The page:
In his recent interpellation, lawmaker Sulu Sou questioned the government about its plans to conserve the UNESCO World Heritage site of the Historic Centre of Macau, with particular reference to Penha Hill.
Penha Hill, where the Our Lady of Penha Chapel sits, is located within the buffer zone of the UNESCO World Heritage site. Although the chapel itself is not part of the World Heritage inscription, it is listed as a local heritage site.
It took the Macau government nearly nine years from the World Heritage inscription to enact its first “World Heritage Protection Law”, Sou wrote in his interpellation.
He added that 14 years since the inscription, the government has still not compiled a plan for protecting and managing the Historic Centre of Macau (the plan), which is required by the law. Sou accuses the government of dereliction of duty by failing to do so.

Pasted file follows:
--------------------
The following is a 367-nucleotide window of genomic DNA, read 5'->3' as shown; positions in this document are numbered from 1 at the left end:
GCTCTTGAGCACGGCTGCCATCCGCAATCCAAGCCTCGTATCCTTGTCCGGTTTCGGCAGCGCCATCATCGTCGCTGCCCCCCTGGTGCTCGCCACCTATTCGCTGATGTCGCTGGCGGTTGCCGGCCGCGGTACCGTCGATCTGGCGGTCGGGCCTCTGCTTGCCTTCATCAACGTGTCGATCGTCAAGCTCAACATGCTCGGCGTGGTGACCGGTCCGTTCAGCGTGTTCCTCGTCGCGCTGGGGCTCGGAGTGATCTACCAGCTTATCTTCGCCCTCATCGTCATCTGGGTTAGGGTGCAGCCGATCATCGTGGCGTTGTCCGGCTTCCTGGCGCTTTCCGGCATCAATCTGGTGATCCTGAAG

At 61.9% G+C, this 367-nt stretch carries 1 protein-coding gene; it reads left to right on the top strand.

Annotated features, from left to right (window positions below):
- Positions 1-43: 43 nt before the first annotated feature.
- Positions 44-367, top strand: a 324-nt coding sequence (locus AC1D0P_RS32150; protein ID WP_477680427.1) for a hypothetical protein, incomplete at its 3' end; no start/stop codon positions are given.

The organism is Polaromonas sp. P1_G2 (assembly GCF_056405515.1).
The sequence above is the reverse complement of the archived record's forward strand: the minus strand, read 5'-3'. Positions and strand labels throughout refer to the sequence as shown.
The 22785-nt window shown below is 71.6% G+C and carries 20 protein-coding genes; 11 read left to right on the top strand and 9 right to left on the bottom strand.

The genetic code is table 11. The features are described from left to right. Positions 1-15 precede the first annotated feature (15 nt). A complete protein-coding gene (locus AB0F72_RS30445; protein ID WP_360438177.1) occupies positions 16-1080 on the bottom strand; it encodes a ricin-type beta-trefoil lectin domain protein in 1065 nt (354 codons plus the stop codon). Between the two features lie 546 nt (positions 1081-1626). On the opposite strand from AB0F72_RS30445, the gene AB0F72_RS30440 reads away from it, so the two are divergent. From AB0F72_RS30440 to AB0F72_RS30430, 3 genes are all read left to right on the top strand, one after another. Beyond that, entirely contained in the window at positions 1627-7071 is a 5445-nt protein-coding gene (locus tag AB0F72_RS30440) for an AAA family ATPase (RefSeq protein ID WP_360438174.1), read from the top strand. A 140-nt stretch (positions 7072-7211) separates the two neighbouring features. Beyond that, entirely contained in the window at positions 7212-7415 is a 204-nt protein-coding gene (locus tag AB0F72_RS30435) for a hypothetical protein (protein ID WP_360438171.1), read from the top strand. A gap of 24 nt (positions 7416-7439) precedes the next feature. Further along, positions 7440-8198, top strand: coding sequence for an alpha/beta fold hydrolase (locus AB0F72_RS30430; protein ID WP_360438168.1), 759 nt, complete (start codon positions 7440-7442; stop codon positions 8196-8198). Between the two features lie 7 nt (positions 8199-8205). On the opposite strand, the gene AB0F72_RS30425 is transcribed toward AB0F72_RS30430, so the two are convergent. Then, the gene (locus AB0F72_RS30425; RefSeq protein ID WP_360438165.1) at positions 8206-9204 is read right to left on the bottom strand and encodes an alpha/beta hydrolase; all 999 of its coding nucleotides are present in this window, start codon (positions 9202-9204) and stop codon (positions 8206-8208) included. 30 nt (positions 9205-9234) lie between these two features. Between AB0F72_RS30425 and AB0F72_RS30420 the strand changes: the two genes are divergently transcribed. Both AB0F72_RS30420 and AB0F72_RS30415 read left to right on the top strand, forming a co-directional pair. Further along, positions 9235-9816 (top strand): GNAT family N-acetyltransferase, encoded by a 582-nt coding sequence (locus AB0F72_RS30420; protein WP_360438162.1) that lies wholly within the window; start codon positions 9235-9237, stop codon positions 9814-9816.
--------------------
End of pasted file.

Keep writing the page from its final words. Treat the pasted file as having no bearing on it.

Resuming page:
In June last year, the government published the plan’s public consultation summary. It presented more than 1,000 public consultations, which accounted for more than half of the comments received requesting certain restrictions to preserve the view from Penha Hill.
According to the “World Heritage Protection Law”, the plan should set forth restrictions on constructions. As a result, Sou believes that the government should be more stringent in order to protect the sites.
UNESCO had earlier expressed its concerns on the planning of the Reclamation Zone B, where any constructions may affect the view from the hill.
As a result, the lawmaker asked the government whether it would set forth restrictions on the height of buildings within the panorama from Penha Hill in order to protect the view from irrevocable damage. “Will the government publicize the plan before actual legislation?” asked Sou.
The Municipal Affairs Bureau earlier proposed to build a coastal promenade on Sai Van Lake, which would likely affect the view of the coast. The Cultural Affairs Bureau did not object to the proposal in its capacity as a consultative body. The lawmaker asked whether the latter bureau would take tougher stand against similar proposals in future. Staff reporter